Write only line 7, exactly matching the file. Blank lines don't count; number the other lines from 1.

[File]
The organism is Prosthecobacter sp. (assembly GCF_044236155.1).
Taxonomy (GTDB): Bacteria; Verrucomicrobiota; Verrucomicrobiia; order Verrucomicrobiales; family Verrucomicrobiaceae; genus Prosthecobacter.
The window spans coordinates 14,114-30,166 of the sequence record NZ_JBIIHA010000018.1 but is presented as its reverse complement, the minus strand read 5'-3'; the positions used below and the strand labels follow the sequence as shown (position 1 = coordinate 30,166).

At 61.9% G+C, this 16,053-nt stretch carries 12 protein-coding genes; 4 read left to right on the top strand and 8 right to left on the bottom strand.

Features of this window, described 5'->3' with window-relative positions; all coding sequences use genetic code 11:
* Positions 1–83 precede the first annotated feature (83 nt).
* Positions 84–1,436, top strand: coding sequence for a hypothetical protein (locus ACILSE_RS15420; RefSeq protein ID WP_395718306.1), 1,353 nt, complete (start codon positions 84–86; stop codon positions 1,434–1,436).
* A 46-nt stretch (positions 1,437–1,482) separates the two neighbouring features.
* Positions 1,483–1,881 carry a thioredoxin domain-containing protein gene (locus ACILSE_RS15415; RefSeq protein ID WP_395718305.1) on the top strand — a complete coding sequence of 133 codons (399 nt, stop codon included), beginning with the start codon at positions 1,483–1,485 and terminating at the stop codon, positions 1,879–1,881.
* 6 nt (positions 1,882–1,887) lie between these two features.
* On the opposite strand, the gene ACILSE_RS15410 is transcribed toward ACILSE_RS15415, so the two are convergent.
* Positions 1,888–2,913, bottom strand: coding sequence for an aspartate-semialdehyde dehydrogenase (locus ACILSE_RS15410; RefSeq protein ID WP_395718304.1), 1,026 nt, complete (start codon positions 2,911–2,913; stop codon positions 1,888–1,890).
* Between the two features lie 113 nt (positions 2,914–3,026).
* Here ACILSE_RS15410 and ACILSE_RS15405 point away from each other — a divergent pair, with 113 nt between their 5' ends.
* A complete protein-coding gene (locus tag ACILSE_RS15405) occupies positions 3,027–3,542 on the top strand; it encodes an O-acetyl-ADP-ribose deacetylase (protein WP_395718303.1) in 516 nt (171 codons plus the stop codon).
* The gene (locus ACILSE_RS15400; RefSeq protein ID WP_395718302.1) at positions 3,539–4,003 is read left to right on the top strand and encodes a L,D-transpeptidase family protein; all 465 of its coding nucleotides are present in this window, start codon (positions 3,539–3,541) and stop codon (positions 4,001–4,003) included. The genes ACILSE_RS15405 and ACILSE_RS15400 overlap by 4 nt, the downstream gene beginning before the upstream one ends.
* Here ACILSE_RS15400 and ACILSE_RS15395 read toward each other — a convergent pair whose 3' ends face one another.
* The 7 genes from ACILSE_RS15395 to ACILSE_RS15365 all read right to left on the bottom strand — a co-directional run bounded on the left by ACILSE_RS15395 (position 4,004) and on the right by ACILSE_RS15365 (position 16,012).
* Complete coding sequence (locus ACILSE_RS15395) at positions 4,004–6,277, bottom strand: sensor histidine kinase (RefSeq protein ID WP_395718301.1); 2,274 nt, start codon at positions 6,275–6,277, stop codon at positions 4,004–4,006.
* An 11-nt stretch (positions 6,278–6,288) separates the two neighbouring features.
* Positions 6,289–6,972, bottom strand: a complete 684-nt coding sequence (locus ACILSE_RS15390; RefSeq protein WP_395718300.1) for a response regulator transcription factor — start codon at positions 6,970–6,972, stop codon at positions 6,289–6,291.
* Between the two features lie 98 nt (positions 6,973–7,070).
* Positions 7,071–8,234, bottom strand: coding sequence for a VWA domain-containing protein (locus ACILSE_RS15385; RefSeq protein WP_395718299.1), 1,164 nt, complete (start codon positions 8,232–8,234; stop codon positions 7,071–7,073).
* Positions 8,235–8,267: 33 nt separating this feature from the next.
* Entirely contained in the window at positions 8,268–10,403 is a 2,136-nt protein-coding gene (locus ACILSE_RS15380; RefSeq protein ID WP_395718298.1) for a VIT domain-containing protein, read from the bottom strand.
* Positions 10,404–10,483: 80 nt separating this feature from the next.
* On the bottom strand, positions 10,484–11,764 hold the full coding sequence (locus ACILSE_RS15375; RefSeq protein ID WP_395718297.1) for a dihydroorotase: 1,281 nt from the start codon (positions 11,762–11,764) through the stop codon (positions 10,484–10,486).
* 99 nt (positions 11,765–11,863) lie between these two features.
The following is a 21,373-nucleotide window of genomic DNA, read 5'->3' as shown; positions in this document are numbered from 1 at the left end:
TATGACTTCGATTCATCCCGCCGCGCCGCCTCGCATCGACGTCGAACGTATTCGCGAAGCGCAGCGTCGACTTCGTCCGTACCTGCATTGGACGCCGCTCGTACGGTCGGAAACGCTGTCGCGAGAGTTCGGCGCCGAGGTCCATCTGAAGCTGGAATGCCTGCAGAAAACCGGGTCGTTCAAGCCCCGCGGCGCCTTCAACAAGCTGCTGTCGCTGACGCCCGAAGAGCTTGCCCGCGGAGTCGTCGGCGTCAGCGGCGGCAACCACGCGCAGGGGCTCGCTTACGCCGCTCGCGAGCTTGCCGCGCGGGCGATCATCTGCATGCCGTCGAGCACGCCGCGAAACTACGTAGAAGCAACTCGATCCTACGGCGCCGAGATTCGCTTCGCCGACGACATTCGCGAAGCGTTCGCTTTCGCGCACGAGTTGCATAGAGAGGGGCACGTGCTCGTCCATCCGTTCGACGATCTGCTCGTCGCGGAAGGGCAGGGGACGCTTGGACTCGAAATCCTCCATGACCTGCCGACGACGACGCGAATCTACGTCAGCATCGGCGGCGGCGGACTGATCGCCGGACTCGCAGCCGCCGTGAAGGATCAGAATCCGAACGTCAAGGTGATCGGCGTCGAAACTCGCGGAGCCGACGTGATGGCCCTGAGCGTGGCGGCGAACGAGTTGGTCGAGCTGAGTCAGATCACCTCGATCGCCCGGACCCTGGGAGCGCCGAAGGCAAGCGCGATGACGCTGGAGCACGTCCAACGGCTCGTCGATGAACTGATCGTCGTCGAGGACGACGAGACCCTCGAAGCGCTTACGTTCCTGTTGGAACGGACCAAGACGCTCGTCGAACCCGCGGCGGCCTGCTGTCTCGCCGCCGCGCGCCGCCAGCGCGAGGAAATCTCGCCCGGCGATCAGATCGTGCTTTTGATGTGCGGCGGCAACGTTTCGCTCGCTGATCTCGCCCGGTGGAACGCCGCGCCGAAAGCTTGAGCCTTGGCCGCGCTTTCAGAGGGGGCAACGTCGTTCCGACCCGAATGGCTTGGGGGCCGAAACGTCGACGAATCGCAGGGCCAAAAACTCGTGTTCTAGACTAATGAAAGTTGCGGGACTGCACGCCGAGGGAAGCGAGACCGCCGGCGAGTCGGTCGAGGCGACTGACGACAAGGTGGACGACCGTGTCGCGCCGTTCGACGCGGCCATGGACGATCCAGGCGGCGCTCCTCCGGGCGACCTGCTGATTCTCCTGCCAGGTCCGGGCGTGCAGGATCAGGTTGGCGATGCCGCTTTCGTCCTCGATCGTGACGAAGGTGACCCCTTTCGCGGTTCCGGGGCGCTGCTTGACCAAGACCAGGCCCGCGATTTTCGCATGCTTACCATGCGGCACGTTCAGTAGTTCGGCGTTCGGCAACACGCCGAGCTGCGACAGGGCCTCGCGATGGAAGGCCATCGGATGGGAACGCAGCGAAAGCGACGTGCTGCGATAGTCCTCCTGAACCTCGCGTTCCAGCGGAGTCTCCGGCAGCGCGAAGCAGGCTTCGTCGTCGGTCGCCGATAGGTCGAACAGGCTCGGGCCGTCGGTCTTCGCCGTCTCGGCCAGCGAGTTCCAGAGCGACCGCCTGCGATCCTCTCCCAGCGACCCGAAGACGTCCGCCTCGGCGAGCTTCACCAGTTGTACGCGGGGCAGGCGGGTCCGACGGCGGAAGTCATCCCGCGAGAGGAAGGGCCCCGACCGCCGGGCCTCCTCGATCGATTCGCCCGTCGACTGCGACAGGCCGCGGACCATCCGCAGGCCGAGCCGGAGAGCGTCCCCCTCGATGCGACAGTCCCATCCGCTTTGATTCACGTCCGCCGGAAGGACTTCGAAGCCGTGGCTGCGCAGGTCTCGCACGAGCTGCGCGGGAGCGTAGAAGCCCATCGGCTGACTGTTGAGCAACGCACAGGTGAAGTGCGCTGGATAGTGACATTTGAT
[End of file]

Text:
* Positions 84–1,436, top strand: coding sequence for a hypothetical protein (locus ACILSE_RS15420; RefSeq protein ID WP_395718306.1), 1,353 nt, complete (start codon positions 84–86; stop codon positions 1,434–1,436).